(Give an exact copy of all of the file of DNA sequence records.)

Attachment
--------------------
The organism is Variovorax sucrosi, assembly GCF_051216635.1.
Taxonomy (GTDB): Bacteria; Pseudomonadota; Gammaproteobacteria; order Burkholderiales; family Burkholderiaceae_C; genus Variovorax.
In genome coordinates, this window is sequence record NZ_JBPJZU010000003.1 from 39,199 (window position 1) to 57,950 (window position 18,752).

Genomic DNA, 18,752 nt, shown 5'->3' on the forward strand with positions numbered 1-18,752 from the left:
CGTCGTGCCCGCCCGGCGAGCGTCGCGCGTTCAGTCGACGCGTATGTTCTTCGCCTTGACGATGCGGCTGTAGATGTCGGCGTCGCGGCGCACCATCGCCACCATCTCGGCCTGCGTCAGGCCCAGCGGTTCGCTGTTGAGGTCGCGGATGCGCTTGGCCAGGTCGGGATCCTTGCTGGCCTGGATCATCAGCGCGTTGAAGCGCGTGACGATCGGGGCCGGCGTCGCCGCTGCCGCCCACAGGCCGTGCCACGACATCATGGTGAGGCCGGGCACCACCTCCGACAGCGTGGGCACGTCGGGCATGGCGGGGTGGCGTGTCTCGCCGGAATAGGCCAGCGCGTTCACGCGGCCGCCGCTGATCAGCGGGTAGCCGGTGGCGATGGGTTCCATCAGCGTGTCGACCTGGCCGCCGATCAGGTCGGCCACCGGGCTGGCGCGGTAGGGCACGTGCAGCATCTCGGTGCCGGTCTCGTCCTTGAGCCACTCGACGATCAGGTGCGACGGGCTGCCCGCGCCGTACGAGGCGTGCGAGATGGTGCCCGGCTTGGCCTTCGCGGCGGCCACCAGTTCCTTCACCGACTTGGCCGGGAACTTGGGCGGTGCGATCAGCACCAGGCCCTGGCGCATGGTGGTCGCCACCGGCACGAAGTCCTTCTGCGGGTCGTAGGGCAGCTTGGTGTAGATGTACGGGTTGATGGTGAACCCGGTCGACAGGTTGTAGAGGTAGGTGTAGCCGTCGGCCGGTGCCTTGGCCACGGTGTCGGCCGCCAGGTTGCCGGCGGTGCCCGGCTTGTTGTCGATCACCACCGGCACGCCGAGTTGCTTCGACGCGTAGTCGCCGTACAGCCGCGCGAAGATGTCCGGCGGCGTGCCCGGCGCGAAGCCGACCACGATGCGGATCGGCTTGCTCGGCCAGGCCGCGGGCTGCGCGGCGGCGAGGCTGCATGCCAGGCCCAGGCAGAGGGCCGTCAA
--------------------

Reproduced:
The organism is Variovorax sucrosi, assembly GCF_051216635.1.
Taxonomy (GTDB): Bacteria; Pseudomonadota; Gammaproteobacteria; order Burkholderiales; family Burkholderiaceae_C; genus Variovorax.
In genome coordinates, this window is sequence record NZ_JBPJZU010000003.1 from 39,199 (window position 1) to 57,950 (window position 18,752).

Genomic DNA, 18,752 nt, shown 5'->3' on the forward strand with positions numbered 1-18,752 from the left:
CGTCGTGCCCGCCCGGCGAGCGTCGCGCGTTCAGTCGACGCGTATGTTCTTCGCCTTGACGATGCGGCTGTAGATGTCGGCGTCGCGGCGCACCATCGCCACCATCTCGGCCTGCGTCAGGCCCAGCGGTTCGCTGTTGAGGTCGCGGATGCGCTTGGCCAGGTCGGGATCCTTGCTGGCCTGGATCATCAGCGCGTTGAAGCGCGTGACGATCGGGGCCGGCGTCGCCGCTGCCGCCCACAGGCCGTGCCACGACATCATGGTGAGGCCGGGCACCACCTCCGACAGCGTGGGCACGTCGGGCATGGCGGGGTGGCGTGTCTCGCCGGAATAGGCCAGCGCGTTCACGCGGCCGCCGCTGATCAGCGGGTAGCCGGTGGCGATGGGTTCCATCAGCGTGTCGACCTGGCCGCCGATCAGGTCGGCCACCGGGCTGGCGCGGTAGGGCACGTGCAGCATCTCGGTGCCGGTCTCGTCCTTGAGCCACTCGACGATCAGGTGCGACGGGCTGCCCGCGCCGTACGAGGCGTGCGAGATGGTGCCCGGCTTGGCCTTCGCGGCGGCCACCAGTTCCTTCACCGACTTGGCCGGGAACTTGGGCGGTGCGATCAGCACCAGGCCCTGGCGCATGGTGGTCGCCACCGGCACGAAGTCCTTCTGCGGGTCGTAGGGCAGCTTGGTGTAGATGTACGGGTTGATGGTGAACCCGGTCGACAGGTTGTAGAGGTAGGTGTAGCCGTCGGCCGGTGCCTTGGCCACGGTGTCGGCCGCCAGGTTGCCGGCGGTGCCCGGCTTGTTGTCGATCACCACCGGCACGCCGAGTTGCTTCGACGCGTAGTCGCCGTACAGCCGCGCGAAGATGTCCGGCGGCGTGCCCGGCGCGAAGCCGACCACGATGCGGATCGGCTTGCTCGGCCAGGCCGCGGGCTGCGCGGCGGCGAGGCTGCATGCCAGGCCCAGGCAGAGGGCCGTCAA